Meanwhile LMA is exploring the possibility of developing their role as a centre of expertise for the conservation, imaging, and digital restoration of distorted parchments, working in tandem with UCL to maintain the trajectory we have built up working on this project together. The project has also led to further understanding of the structure of the Great Parchment Book itself, aiding in reconstructing the original ordering of its folios.

Prior to conservation, and in the absence of any previous knowledge of the original make-up of the book, the remaining folios had been arranged in a conjectural order. However, in the course of the project described here, where a closer reading of the text was possible and fragments were positively identified, we can be confident that our reordering of the surviving folios as presented on the website, with many of the folios having new folio numbers within each of the Companies is correct, given the numbering of the charters, their arrangement, and the way the text now reads while still taking into account the existence of missing folios or sections of text within charters.

The imaging and reading of individual folios in this project has led to a greater understanding of the document as a whole. These various successes have meant the project has attracted significant public attention. In completing this mammoth project they have succeeded in opening a veritable treasure trove of information relating to a most significant period in the history of Ulster; and illustrating as never before the central role played by the London Guilds in the creation and preservation of the city of Londonderry and its environs.

Robinson, The conservation, digital reconstruction, and resulting transcription of the Great Parchment Book have provided a lasting resource for historians researching the Plantation of Ulster in local, national, and international contexts. Our work on the computational approach to model, navigate, flatten, and ultimately read the damaged parchment will be applicable to similarly damaged material held elsewhere as we believe we are developing best-practice computational approaches to digitizing highly distorted, fire-damaged, historical documents which are all too common in library and archive collections.

We have demonstrated how other existing approaches to this problem have proved inadequate, and adopted a semi-automatic approach to enable an expert user, such as a palaeographer or historian, to guide the estimation of virtually restoring texts to generate useful, accurate representations of the denatured parchment, that allow the text to be more legible.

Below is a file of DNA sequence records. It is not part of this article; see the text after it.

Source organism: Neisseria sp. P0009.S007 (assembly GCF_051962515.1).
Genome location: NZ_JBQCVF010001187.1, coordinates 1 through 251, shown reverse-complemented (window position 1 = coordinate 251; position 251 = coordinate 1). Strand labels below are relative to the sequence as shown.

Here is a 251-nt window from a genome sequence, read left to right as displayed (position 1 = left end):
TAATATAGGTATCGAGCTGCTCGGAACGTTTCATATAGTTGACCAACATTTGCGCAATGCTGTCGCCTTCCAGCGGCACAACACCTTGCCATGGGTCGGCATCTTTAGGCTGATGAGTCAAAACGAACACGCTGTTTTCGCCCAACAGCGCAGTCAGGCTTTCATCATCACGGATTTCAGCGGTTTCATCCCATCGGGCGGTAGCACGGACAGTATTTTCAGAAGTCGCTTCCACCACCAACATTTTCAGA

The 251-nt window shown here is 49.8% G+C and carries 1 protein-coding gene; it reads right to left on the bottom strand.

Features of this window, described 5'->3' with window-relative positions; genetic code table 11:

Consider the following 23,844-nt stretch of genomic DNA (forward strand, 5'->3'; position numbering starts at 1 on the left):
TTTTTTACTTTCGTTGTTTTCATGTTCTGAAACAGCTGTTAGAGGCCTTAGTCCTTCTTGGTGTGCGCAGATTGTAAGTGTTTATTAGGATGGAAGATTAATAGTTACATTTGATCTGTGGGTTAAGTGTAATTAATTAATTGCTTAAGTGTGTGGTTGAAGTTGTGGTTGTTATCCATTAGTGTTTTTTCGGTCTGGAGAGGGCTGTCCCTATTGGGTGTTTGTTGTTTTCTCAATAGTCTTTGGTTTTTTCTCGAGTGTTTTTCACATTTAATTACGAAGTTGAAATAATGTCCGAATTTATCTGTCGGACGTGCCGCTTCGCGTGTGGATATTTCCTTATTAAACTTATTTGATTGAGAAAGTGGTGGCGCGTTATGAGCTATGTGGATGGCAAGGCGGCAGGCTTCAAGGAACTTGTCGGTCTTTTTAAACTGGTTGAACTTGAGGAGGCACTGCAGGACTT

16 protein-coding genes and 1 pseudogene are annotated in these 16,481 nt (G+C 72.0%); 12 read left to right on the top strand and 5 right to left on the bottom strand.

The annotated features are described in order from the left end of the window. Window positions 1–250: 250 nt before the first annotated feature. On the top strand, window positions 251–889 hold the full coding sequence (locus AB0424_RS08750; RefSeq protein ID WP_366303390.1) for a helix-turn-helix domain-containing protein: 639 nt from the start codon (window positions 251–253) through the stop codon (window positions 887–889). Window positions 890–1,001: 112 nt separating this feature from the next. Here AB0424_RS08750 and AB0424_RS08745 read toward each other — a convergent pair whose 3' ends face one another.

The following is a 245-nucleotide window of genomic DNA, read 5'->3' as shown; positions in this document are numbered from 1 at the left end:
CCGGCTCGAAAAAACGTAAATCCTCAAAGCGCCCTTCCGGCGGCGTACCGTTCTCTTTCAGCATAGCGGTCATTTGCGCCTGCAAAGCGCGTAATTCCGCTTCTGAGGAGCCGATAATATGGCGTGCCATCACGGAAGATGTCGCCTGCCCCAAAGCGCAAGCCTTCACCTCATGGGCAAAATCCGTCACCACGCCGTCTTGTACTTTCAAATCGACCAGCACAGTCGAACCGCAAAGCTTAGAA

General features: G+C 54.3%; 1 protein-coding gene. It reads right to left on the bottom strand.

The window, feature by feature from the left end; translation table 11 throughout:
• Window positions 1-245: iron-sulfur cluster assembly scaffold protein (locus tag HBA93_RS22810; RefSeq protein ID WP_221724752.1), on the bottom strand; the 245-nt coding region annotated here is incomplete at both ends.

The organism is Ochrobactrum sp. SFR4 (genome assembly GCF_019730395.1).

The digital image outputs from our system are of high quality, and the techniques used to generate them are transparent: they can be trusted by those accessing them. The work described here is not theoretical: the conservation activities, digitization and restoration pipeline developed, and resulting online resource created, were accomplished within a societal context in time to provide a focus for a community celebration of the founding of Londonderry and the th anniversary of the building of its city walls, and a means of reflection on the lasting legacy of the Plantation of Ulster.

We see here, in this project, how a regional museum and metropolitan archive can work together, whilst also interacting with university research mechanisms, to develop a process that helps our interpretation of primary historical texts, presenting online materials of benefit to a wide range of interested individuals, and engaging in community activities to respond to, and reflect upon, an important local and national anniversary.

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The Tube Riders is an indie self-published young-adult page-turner that reviews applaud for being imaginative and exciting. Mega Britain in is a dangerous place. A man known as the Governor rules the country with an iron hand, but within the towering perimeter walls of London Greater Urban Area, anarchy spreads unchecked through the streets.

In the abandoned London Underground station of St. Cannerwells, a group of misfits calling themselves the Tube Riders seek to forget the chaos by playing a dangerous game with trains. The White Mountains is the first book in the young-adult Tripods trilogy, and the Amazon reviews are full of people who read the book when younger and loved it.

Long ago, the Tripods—huge, three-legged machines—descended upon Earth and took control. The people have no control over their thoughts or their lives. For Will, his time of freedom is about to end, unless he can escape to the White Mountains, where the possibility of freedom still exists. The story is set in a seemingly perfect global society. People are continually drugged by means of regular injections so that they can never realize their potential as human beings, but will remain satisfied and cooperative. They are told where to live, when to eat, whom to marry, when to reproduce.